My philosophy is if you need to solve a problem, go out for a walk. Get some fresh air and clear your mind, and you’re likely to return home with your answer. Move and breathe in rhythm for a prolonged period of time, and you’ll settle down. Move your body in rhythm, and you’ll calm your mind. Move your body and you’ll balance your nervous system. You’ll undoubtedly feel lighter and brighter.
I’ve instinctively known the importance of movement my entire life. Moving my body stirs stuff up and shakes things out in a way that nothing else can. A good walk cleans out the cobwebs. A well-paced run steam-cleans my soul. A wide-open stretch of road on my rollerblades frees my spirit. A strong, steady yoga practice empowers me. I could go on.
Our mind and body communicates through the nervous system. When our body feels sluggish, so does our mind. When our mind is frazzled, so is our body. When we are consumed by thoughts we remain unaware of the sensations arising from our body.
Moving in rhythm settles us releasing tension from places we didn’t even realize were tight. A good sweat seems to burn through the mental junk that’s no longer helpful or necessary. In this state we vividly notice physical sensations and become more aware of the sights, sounds, and smells in our surroundings. Some call it a runner’s high. I call it being mindful.
A recent study published in Translational Psychiatry found that the combination of meditating and running could be better for mental health than practicing just one those activities. The implications of this research are exciting and begs the question: How might making any workout—be it cardio, strength training, or lifestyle activities—a also include mindfulness training and this bodymind training ultimately reduce stress, improve overall health, and increase overall happiness?
Instead of simply exercising to workout and burn calories, I invite you to move in a way that not only gets your blood pumping and invigorates every cell in your body, but also shifts you from feeling busy and distracted to clear and bright. The following bodymind practice will help you synchronize your breath and body in a way that settles your nervous system and ultimately your mind. Apply these six steps to any activity or workout.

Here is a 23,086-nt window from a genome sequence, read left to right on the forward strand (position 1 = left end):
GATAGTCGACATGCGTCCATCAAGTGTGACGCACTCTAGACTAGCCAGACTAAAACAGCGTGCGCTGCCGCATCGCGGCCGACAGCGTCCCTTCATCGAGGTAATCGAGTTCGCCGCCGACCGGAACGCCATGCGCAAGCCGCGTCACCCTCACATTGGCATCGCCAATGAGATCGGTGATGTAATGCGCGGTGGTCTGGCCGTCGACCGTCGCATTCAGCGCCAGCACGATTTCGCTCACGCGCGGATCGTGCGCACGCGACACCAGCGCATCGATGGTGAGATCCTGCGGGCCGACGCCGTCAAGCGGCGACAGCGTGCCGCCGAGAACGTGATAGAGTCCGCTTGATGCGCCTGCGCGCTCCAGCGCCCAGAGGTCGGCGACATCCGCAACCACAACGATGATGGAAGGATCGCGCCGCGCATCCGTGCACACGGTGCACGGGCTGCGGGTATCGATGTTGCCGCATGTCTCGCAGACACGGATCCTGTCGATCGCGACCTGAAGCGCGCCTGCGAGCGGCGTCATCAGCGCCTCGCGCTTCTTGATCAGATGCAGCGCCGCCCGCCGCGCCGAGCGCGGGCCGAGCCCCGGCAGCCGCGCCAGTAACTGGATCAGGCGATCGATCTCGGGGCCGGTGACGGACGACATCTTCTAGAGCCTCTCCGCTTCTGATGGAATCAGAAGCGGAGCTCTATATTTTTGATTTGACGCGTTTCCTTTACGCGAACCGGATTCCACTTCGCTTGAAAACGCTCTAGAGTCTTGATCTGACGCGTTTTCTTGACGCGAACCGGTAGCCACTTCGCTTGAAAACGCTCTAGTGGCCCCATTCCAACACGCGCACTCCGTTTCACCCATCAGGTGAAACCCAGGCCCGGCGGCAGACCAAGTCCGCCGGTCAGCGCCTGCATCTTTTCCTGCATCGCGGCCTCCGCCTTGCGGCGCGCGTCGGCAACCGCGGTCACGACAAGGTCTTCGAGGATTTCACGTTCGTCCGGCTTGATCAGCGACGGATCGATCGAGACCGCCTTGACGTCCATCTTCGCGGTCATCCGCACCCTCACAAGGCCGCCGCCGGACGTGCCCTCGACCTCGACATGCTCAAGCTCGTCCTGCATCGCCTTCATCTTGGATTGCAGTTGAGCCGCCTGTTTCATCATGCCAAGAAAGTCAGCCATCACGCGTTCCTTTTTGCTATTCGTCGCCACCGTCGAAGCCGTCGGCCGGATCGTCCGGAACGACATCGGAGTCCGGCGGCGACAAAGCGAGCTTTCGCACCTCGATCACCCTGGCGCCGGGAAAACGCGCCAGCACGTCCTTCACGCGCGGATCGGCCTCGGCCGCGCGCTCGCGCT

- Set an intention. As you tie up your laces, strap on your helmet and bring purpose to your workout by setting an intention.
- Warm up (5-10 minutes). Next, focus on matching the rhythm of your breath with a simple warm up. By moving rhythmically your brain activity, heart rate, and nervous system begin to steady.
- Move in Rhythm (10-20 minutes). Pick up the intensity but continue to coordinate your breath and movement. If you have trouble doing this, then simply focus on your breathing for a few minutes. Eventually you’ll find a rhythm.
- Challenge yourself (15-30 minutes). To build strength, challenge your muscles and heart. Push the boundaries of what you think you’re capable of doing, and notice how alert you feel.
- Cool down (5-15 minutes). Steadily slow down the pace of your movement until you come to a standstill. Notice the way your body is buzzing or tingling. Check out your surroundings, the sky, and landscape. Allow yourself to drink it all in.
- Rest (5-10 minutes). Take a few minutes to rest. Recognize the symphony of sensations flowing in and around you. Practice naming what you feel and sense. For example, my foot is tingling, my heart is racing, the sky is blue, or I hear birds chirping. Notice how you feel. Practice naming your state: I feel clear, or I feel calm.
Moving and breathing in rhythm with intention and vigor will stabilize your mind and turn your workouts into a rewarding bodymind practice. It also opens you to experience the best that a good physical rinse offers you in addition to the space and clarity that arises from mindfulness practice. Turn your workout into a bodymind training and feel awake and fully alive from your head to your toes.
Listen to Episode #8 Move Your Body. Train Your Brain for more.